Physical custody refers to where the child will live, and who their primary caretaker will be.  It is also possible that physical custody may be shared, meaning that the child will spend half their time with each parent.  A parent may also have sole physical custody, meaning that they are the only parent the child will live with.


If you are facing a child custody issue, or would like to modify an existing custody order if it is no longer working due to a substantial change in circumstances, The Law Office of Jessica M. Semins can help.  Call to schedule a consultation today (646) 397-6844.   


Pet Custody

Pet owners think of their pets as their family members and cannot imagine living without them.  Going through a divorce is a stressful time in and of itself, and the question of who gets the family dog or cat in the event of divorce can be a particularly emotional issue.  Courts in New York have in recent years steered away from a strict property analysis when it comes to pet custody and may consider the “best for all concerned” standard.  Some of the factors that may be considered in determining pet custody include how the pet was acquired; who spends more time with the pet; and who bears the most responsibility for the pet’s needs.


If you and your partner are separating or divorcing and are unable to reach an agreement, The Law Office of Jessica M. Semins can help with your New York pet custody dispute.  Call (646) 397-6844 for a consultation.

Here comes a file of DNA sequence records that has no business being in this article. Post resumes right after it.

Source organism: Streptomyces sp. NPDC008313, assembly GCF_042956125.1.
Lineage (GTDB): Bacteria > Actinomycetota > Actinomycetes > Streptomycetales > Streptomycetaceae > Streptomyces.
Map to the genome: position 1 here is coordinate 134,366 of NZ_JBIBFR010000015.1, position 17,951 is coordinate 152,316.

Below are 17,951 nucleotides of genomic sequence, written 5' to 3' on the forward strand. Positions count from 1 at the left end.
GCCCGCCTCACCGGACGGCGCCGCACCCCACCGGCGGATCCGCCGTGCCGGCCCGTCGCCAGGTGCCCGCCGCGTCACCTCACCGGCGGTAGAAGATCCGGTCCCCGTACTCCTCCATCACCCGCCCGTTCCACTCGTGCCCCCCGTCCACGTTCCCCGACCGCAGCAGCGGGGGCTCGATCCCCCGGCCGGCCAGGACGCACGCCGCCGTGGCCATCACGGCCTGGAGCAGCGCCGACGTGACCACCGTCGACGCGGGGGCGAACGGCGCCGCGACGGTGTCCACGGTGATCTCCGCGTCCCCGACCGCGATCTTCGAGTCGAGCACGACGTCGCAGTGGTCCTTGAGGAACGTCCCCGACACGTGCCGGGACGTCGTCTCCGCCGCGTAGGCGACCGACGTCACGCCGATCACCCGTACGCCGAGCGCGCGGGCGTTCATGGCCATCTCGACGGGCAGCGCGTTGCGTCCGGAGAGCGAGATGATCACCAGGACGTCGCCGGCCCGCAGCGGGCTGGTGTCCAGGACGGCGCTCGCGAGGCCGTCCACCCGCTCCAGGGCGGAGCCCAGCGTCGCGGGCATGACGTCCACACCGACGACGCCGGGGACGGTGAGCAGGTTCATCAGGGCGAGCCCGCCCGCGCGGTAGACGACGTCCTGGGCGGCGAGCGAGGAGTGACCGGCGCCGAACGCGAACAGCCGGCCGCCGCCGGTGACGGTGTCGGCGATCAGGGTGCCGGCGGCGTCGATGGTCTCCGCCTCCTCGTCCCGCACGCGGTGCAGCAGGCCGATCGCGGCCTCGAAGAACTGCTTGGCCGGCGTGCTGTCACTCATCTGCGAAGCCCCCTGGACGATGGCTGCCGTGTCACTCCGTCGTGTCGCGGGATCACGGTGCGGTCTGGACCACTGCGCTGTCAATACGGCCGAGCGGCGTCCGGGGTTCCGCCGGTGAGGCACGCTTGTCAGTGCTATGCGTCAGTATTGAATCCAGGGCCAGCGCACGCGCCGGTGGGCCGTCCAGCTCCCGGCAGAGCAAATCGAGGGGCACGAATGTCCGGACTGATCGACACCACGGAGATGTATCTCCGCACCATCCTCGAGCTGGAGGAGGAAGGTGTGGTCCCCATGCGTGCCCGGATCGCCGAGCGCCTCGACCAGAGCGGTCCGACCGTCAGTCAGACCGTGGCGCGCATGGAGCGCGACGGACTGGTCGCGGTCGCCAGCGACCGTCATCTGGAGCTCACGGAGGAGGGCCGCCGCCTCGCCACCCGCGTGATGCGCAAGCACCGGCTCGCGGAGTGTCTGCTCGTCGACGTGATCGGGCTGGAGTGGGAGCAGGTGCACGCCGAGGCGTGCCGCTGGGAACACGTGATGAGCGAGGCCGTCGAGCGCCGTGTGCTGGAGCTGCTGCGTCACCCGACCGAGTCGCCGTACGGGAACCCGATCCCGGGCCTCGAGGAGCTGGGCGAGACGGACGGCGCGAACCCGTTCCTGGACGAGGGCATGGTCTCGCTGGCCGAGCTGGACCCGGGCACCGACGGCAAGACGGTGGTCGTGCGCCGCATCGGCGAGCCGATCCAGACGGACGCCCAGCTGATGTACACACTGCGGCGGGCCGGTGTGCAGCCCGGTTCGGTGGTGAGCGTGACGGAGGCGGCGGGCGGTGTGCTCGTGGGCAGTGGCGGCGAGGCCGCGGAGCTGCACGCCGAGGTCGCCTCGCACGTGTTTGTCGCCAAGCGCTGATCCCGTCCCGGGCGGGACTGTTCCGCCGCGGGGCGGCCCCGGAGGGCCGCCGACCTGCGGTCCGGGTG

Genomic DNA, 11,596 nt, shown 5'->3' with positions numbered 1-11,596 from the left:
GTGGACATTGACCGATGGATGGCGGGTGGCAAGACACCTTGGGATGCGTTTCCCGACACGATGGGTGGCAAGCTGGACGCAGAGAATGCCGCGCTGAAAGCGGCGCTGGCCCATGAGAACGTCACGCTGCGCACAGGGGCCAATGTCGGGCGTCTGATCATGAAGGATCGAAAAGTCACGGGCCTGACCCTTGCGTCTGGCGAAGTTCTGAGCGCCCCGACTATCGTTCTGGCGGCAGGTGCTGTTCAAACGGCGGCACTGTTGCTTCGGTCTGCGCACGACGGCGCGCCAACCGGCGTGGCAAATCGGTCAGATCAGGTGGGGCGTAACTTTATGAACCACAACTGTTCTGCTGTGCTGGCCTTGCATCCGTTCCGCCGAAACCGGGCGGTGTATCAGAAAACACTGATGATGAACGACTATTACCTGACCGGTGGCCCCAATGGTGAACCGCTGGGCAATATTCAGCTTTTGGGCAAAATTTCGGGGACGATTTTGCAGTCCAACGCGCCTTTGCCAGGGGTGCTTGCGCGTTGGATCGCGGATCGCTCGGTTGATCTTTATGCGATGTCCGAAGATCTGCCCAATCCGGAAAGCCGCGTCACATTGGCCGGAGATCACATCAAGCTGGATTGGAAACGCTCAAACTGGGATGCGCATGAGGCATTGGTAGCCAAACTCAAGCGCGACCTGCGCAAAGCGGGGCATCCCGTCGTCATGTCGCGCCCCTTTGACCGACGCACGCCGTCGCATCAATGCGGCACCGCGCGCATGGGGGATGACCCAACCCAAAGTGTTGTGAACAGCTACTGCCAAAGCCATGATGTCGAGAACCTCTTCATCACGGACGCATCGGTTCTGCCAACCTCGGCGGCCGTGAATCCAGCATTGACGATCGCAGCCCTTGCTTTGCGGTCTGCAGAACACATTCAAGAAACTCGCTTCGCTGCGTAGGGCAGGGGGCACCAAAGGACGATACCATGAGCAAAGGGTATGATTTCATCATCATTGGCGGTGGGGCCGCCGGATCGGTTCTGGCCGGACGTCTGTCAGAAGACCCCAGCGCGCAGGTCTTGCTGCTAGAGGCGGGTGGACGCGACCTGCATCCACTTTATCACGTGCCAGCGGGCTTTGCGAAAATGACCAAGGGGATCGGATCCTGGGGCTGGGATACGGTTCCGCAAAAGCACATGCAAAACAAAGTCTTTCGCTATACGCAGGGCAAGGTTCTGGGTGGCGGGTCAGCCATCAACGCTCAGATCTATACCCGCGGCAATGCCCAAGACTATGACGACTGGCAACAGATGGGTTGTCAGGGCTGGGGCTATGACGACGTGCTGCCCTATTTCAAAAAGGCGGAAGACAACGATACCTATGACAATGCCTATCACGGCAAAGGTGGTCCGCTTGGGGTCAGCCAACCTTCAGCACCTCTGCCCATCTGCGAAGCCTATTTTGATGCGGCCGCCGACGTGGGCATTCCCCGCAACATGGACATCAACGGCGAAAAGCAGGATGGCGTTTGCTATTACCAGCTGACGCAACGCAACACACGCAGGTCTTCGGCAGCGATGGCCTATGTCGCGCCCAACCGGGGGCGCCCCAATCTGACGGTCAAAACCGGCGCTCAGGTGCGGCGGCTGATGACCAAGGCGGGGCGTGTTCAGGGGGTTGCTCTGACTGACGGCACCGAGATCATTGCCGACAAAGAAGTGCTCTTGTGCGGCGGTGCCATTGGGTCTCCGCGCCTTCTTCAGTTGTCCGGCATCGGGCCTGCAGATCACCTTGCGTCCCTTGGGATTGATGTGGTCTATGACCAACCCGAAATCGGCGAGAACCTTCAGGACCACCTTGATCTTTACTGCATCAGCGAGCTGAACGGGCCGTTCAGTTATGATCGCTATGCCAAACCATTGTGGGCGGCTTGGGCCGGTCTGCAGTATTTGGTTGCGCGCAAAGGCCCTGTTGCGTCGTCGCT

Cohabitation Agreements

Not all couples choose to get legally married.  In many situations, a couple living together share the same responsibilities that they would in a legal marriage. A cohabitation agreement is a legal document which allows for an unmarried couple who is living together to protect their rights and property. The agreement could include provisions that would specifically delineate the division of property in the event that the union does not work out. In addition to clarifying the distribution of assets and property accumulated by the couple, a cohabitation agreement could include child support arrangements and pet custody, as well as address estate planning. A cohabitation agreement may also include provisions as to real property, bank accounts, and expenses.